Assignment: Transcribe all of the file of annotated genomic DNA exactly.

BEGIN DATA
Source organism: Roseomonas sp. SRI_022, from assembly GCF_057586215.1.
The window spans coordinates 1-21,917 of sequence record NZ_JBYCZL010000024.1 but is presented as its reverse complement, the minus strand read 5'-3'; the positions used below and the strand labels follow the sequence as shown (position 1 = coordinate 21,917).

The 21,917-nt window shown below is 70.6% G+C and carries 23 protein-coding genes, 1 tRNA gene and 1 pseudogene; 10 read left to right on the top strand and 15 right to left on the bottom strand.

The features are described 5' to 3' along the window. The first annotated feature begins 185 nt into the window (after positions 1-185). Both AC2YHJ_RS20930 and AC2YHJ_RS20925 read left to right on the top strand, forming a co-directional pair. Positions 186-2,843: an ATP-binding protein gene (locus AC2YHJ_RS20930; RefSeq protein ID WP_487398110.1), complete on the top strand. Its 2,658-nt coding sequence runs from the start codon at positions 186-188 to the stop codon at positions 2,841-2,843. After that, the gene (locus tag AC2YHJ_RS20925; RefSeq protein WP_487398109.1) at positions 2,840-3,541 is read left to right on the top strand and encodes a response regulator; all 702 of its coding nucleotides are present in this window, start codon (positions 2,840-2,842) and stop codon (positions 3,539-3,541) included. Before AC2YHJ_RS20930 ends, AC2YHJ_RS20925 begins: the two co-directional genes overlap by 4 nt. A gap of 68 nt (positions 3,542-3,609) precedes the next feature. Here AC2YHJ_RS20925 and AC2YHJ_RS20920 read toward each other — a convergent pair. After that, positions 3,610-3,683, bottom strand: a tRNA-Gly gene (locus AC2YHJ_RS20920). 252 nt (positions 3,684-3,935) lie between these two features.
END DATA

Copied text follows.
Source organism: Roseomonas sp. SRI_022, from assembly GCF_057586215.1.
The window spans coordinates 1-21,917 of sequence record NZ_JBYCZL010000024.1 but is presented as its reverse complement, the minus strand read 5'-3'; the positions used below and the strand labels follow the sequence as shown (position 1 = coordinate 21,917).

The 21,917-nt window shown below is 70.6% G+C and carries 23 protein-coding genes, 1 tRNA gene and 1 pseudogene; 10 read left to right on the top strand and 15 right to left on the bottom strand.

The features are described 5' to 3' along the window. The first annotated feature begins 185 nt into the window (after positions 1-185). Both AC2YHJ_RS20930 and AC2YHJ_RS20925 read left to right on the top strand, forming a co-directional pair. Positions 186-2,843: an ATP-binding protein gene (locus AC2YHJ_RS20930; RefSeq protein ID WP_487398110.1), complete on the top strand. Its 2,658-nt coding sequence runs from the start codon at positions 186-188 to the stop codon at positions 2,841-2,843. After that, the gene (locus tag AC2YHJ_RS20925; RefSeq protein WP_487398109.1) at positions 2,840-3,541 is read left to right on the top strand and encodes a response regulator; all 702 of its coding nucleotides are present in this window, start codon (positions 2,840-2,842) and stop codon (positions 3,539-3,541) included. Before AC2YHJ_RS20930 ends, AC2YHJ_RS20925 begins: the two co-directional genes overlap by 4 nt. A gap of 68 nt (positions 3,542-3,609) precedes the next feature. Here AC2YHJ_RS20925 and AC2YHJ_RS20920 read toward each other — a convergent pair. After that, positions 3,610-3,683, bottom strand: a tRNA-Gly gene (locus AC2YHJ_RS20920). 252 nt (positions 3,684-3,935) lie between these two features.